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"Poetry is the evidence of life. If your life is burning well, poetry is just the ash." Leonard Cohen

Friday, April 16, 2010

ON MAKING ARRANGEMENTS prompt "death" 04.16.10

On Making Arrangements

We are busy doing the things that need doing
Facing up to the fact of our own mortality
And it’s every bit as difficult as one might think

Oh, it’s not that I’m squeamish about dying;
I may not be religious or believe in a specific
After-life, but I do have spiritual thoughts

That co-mingle with scientific ones and they
Comfort me well enough to let me live
Reasonably sure that life has purpose, and death

Might not be the actual end, but just different
No – the intricacies involved with settling our
Affairs, as it were, have to do with pre-arranging

Our unorthodox - at least the unorthodox –
Disposal of my remains; wanting to donate all
My organs, if possible, or do a complete

Anatomical donation, if my organs are not
Fit for the other, is a hard sell in some ways
And an even harder bit to articulate in writing

And, neither one of us – my love or I, want
Much money spent on a funeral – no viewing
Definitely not, no fancy coffin, or perpetual

Care resting place, or elaborate urn, for us
No – we are both members of the Memorial
Society – a group devoted to keeping costs

Minimal – they will see you get buried or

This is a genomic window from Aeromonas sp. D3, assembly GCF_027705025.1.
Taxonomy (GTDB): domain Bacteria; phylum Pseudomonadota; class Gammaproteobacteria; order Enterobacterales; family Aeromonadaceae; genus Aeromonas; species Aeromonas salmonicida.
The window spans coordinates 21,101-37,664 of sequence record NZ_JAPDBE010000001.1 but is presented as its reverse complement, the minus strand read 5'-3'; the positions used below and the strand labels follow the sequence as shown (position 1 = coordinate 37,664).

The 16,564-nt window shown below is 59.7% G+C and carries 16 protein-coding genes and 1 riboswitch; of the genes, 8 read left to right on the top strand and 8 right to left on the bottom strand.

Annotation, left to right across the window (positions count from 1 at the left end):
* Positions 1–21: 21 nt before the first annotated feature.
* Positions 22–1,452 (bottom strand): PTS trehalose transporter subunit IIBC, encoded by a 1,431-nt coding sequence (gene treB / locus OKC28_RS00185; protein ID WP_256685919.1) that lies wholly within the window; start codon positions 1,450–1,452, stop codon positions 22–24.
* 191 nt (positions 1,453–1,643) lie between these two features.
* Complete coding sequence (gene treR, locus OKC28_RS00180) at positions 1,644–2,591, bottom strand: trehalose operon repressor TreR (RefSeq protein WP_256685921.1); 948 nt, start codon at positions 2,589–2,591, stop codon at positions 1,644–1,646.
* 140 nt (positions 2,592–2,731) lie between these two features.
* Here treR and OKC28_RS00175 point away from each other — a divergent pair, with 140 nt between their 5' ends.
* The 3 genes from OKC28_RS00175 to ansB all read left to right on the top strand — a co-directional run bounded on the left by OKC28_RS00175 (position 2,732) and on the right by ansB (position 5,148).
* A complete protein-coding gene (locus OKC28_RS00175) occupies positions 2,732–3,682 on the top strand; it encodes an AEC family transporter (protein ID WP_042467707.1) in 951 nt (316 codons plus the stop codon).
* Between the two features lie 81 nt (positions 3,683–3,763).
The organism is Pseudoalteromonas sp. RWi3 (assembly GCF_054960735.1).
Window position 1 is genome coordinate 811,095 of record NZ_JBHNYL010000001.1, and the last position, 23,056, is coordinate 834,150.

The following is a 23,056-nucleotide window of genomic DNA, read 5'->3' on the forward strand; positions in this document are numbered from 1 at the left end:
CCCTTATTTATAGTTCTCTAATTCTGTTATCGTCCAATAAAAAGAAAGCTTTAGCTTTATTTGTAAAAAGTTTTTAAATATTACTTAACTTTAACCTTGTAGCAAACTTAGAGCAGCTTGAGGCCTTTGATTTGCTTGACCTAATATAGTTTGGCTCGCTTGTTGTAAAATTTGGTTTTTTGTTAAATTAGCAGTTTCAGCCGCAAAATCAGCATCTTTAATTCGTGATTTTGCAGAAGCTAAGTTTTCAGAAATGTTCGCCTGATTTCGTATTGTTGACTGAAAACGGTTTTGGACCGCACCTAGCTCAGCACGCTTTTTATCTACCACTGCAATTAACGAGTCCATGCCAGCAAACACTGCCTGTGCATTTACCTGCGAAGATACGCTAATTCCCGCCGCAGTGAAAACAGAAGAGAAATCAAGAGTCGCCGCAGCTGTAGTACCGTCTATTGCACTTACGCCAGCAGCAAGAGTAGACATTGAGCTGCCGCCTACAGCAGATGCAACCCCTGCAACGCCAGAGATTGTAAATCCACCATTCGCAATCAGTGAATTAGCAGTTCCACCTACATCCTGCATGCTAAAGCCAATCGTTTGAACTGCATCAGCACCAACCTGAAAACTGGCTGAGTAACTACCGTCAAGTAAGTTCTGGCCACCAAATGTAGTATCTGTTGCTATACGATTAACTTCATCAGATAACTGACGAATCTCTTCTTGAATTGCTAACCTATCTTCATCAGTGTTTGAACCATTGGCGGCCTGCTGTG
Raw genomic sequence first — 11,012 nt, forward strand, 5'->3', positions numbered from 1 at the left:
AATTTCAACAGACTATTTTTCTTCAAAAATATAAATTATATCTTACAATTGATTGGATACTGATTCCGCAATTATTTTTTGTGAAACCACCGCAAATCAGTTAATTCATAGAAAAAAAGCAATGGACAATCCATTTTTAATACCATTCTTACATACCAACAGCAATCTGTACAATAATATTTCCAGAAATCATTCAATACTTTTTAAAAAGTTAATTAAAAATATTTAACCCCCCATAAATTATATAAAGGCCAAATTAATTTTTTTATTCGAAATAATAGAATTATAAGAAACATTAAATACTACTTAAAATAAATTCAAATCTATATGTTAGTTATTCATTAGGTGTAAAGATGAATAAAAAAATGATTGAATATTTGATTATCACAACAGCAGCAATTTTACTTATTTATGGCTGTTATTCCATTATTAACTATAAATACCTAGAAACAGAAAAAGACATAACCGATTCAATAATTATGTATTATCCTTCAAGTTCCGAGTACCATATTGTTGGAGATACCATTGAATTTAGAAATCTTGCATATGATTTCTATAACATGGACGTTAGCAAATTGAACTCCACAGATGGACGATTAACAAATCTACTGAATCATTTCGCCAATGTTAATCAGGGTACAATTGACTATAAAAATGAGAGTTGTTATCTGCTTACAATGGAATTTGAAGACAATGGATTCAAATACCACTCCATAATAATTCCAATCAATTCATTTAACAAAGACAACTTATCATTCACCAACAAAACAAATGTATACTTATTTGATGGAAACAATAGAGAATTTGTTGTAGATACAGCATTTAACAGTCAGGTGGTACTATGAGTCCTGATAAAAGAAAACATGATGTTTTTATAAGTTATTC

Or cremated, for the lowest amount of money
Possible, and arrange an inexpensive memorial

Too – if that’s what you want – in our case
My church will be doing that – and at a fraction
Of the cost of the usual shindig

So – the big deal with my plan is making sure
My family are on-board; apparently, if they are not
It will not matter what I want, or state in my will

When I go, they will be able to over-ride my wishes
And do whatever they please – so yeah,
We are talking about this – a lot.

Luckily, both their Dad and I believe that what
Happens after death – as far as memorials etc.
Is really for the benefit of those left

And don’t really care much what they do
Whatever brings them comfort actually
So – when they realized that, things grew

A lot less tense – and I was touched when
My eldest, a new mother herself, faced
With the thought that there would be no

One place she could go where “I was”
After I was dead – like a cemetery, or
A crypt, for example, asked if I would pick

A place where she could plant a tree
In my memory so that she could tell
My grandson that it was a place I liked to go

It hit me then, how important things
Like this can be for those that are left behind
And I recalled how often I go talk to my Dad

Who is buried under a tree in my Mom’s
Churchyard, the only consecrated ground
In a new churchyard in the city, as it happens

He is the only one buried there and no-one
Knows but family; there is a plaque inside
But my mother worries about vandals ...

So I will find the perfect spot for my tree
And tell my daughter to be sure to tell
Her son that he can talk to me anywhere

But that for sure, I like to hang out around
This particular tree and if he goes there
I will hear him always, and be glad of his visit

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